Luz Dary Cogollo works to preserve plants legacy2019-08-29T23:03:22+02:00



With traditional recipes, Luz Dary Cogollo works for the market squares preserve their legacy.

52 years ago, Córdoba` savannas saw Luz Dary Cogollo Bedoya born: a woman with the spirit of standing in any park or street and teaching people the importance of market squares for the country’s gastronomic and cultural tradition. It all started in Tolú, 50 kilometers from Sincelejo. “I spent the best years of my life there. My babyhood and my childhood are there,” she says between sighs, with her eyes fixed on the sky, as if she wanted to feel again by the heat of his grandmother’s stove who taught her the Caribbean cuisine art along with her aunts and her mother.

This is precisely how she named her first restaurant in 2011 in La Concordia square in Bogota, Tolú, for which he fought for more than a year in an Institute for Social Economy (Ipes) project and which she had to leave two years ago, when for structural failures the square was dislodge.

However, that has not been the only life challenge of this monteriana. 42 years ago, when she arrived in Bogota, she had to knock on doors to cook anywhere, give away her work and even clean fish.

“I arrived at a fish market in the El Lago neighborhood. I remember that the back hall was huge, I could not even approach the restaurant, only people who were going to eat got in there. I cleaned any amount of fish and went back out through the same hall,” he says while fixing the red scarf that adorns his head.

On another occasion, she remembers, she resorted to selling lunches on the North Highway with 170th Street. She had to take a bus with one of her three children, the one in the middle, Erick, and take packaged food. They were almost the first to get in and the last to get off and that was the daily hustle; work that sometimes left her feeling bitter, well, she says there were those who ate and did not pay her.

“In those days, they were building TransMilenio, that was years ago. One day I said no more, when Erick got off the bus and, to save the lunch juice jug, they almost killed him on the highway,” she reveals.

In La Concordia Square, located on calle 14 con carrera 1.ª, Luz Dary reached up to 500 clients, including students, workers and tourists from the sector who ate in Tolú, her restaurant. The love with which she treated her visitors, in addition to her famous Yam Soup on weekends, made them return and bring more guests.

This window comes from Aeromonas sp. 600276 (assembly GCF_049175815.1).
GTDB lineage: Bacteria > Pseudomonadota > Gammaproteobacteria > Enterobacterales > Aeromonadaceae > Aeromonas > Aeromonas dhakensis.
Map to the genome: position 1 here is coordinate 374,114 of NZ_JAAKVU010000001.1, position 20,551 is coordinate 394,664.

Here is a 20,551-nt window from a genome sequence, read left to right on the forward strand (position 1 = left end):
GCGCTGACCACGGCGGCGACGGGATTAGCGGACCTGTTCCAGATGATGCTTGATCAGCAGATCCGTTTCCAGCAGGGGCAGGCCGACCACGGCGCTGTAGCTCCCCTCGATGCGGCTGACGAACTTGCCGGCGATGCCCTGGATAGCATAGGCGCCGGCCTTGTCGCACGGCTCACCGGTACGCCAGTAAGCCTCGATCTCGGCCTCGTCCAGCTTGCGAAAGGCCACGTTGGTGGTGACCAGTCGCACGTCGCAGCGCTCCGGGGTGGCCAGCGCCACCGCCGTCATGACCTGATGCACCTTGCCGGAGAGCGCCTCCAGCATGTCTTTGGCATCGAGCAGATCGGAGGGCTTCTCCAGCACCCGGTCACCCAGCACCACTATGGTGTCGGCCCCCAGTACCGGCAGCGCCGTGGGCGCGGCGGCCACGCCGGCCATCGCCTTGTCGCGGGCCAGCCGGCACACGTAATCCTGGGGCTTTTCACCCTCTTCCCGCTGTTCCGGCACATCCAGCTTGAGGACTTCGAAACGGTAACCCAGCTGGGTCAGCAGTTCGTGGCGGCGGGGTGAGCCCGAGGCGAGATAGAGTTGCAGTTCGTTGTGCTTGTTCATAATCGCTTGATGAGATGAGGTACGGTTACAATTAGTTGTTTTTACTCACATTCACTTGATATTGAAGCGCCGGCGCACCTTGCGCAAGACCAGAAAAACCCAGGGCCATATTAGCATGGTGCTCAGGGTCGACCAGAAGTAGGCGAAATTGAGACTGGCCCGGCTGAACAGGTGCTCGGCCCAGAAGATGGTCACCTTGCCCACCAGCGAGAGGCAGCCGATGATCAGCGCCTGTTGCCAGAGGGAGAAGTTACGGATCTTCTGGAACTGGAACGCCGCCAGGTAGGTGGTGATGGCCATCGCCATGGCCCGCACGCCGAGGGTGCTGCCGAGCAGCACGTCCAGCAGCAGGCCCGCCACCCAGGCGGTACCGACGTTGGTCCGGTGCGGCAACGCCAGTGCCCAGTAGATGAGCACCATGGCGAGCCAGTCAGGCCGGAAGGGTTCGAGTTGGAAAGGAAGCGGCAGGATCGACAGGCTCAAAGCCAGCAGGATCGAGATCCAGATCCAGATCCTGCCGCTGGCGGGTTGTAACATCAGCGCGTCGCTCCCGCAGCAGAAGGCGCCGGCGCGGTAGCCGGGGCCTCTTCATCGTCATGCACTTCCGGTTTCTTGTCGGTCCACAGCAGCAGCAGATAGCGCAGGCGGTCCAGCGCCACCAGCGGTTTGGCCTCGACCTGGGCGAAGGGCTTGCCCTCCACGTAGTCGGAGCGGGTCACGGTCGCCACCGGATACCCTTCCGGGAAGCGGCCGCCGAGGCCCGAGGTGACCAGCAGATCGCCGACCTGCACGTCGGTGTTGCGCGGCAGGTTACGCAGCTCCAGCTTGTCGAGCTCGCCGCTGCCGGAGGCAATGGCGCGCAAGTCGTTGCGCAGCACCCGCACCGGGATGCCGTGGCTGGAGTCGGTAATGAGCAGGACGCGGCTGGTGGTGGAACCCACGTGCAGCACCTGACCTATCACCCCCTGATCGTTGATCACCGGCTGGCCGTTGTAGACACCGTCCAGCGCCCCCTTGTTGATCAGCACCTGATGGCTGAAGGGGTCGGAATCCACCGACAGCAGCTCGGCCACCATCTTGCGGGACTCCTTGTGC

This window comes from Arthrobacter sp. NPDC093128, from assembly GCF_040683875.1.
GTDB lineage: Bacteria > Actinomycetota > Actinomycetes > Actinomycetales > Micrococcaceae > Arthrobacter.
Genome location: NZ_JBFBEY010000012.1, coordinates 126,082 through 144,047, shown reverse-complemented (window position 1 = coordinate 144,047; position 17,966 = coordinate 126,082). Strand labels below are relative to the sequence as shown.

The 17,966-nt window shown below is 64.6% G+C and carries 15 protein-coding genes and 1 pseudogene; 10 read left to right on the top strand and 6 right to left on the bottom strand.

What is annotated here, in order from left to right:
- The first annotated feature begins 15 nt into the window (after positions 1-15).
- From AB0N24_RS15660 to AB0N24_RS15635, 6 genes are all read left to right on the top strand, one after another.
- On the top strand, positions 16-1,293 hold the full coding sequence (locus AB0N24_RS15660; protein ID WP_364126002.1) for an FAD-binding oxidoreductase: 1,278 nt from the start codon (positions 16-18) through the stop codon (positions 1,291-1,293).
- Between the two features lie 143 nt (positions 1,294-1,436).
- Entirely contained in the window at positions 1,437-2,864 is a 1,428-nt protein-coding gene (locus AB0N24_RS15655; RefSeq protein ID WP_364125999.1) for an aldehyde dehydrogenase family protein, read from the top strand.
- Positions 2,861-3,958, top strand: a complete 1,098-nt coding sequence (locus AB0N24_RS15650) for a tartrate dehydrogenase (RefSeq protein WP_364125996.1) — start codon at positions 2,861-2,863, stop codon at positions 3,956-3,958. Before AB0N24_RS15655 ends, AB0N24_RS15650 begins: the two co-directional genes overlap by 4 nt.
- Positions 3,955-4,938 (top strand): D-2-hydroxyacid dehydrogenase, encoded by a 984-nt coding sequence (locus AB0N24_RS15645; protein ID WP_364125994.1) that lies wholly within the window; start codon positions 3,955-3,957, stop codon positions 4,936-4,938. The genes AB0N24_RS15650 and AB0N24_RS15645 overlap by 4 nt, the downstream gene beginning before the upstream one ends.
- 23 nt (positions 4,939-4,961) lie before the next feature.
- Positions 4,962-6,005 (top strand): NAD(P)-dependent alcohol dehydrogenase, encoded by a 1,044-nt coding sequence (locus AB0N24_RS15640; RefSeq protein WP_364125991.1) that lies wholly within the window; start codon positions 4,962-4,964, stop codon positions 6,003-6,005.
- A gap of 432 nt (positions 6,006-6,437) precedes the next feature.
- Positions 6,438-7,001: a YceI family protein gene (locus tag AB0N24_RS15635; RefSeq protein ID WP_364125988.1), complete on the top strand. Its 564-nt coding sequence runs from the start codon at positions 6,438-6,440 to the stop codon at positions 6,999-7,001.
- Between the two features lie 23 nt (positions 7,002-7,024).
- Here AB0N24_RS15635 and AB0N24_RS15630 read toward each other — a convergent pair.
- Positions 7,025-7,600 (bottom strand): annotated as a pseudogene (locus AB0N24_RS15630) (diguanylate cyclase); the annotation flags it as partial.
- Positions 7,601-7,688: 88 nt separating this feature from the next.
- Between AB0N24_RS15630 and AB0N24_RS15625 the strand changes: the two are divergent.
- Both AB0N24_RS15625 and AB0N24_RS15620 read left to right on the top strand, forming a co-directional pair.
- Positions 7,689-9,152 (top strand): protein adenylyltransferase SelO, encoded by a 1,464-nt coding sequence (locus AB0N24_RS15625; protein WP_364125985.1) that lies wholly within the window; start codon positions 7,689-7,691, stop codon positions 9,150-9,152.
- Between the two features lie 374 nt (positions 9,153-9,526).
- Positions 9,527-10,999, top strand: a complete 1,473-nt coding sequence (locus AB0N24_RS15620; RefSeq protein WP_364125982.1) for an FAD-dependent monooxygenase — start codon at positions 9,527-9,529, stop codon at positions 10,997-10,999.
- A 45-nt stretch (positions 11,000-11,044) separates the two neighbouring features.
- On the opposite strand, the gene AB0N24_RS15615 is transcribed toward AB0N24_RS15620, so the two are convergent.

When she left the square in 2016, she started working on whatever came out. Again, this freckled brunette woman with more than one and a half meters tall and a penetrating gaze, walked the life’s journey which one day, put her in front of a thriving business and, another one, left her out on the curb without even a spoon to cook her famous dishes.

However, ‘Mama Luz’ – like that, with no accent mark and a Cordoba accent – as her clients call her, they never forgot her. Seven months ago, when she managed to get a place again in the renovated Plaza La Perseverancia, they frequented it once more again.

But that did not happen overnight. Luz sadly tells that, when she opened once again, only three clients arrived at Tolú. “Given that, I went to the carrera 7.ª to deliver flyers. I put my apron with the logo ‘Go back to the square’ on and I told those who passed by: ‘hey, if you don’t go, we will close the market square, which is our legacy’, and it started to fill”, she says with loud tone; despite the flu that afflicts her since a few days ago,  she defends the market squares vehemently since she was able to move forward thanks to one of them.

Now, the cuts and burns on their hands, the same ones that cooked last year the best ajiaco santafereño, according to the District Tourism Institute (IDT) contest, reveal their journey through the the country`s flavors and teach them to other cooks in the Plaza La ‘Perse’ how to serve the dishes, how to make them more balanced and how to keep their customers.

“We meet with the other stalls cooks and I advise them: if it is very saturated with flour, you have to worry about dishes are not dripping, sometimes I prepare a homemade sauce and distribute it,” she says.

Now, Luz Dary is grateful to be nominated, along with renowned chefs Leonor Espinosa and Harry Sasson, for the La Barra awards, a specialized gastronomy magazine. “I don’t know who put me there, however, I tell you that several clients have written to me, they tell they and their families have voted for me. I am glad to know my food still exists in their memories,” she says.

Thanks to this labour, Luz has managed to meet chefs like Carlos Gaviria with whom she teaches master classes for gastronomy students at the University of La Sabana, transmitting the traditional Colombian food`s value.

“My kids ask me, ‘Mama Luz, how do you know the food has the right amount of salt without a scale? How do you do it, the answer is in my roots; that’s how I was taught and that’s how I teach. Cooking is love, that’s why it tastes so good,” he smiles and greets the diners who have just arrived because it is already noon and the hustle is almost beginning.

“In a square you find Colombian flavor. Do you see that lady over there? She is 82 years old; she has lived here all her life and she, sitting there, is the one who guides her daughters and granddaughters in the restaurant. She is a Colombian tradition bearer like every cook here,” she says.

‘Mama Luz’ will continue her fight. Like when, in Santa Marta, she stood in front of the market square and when she saw that people did not get in there for lining up in the supermarket chain in front, she told them: “Hey, that man you see there gets’ tired ‘all day long selling you those tomatoes which you buy here for the double.’ Thus, she will keep “facing” life with toughness and temperament.

Source: El Tiempo – tuesday/2018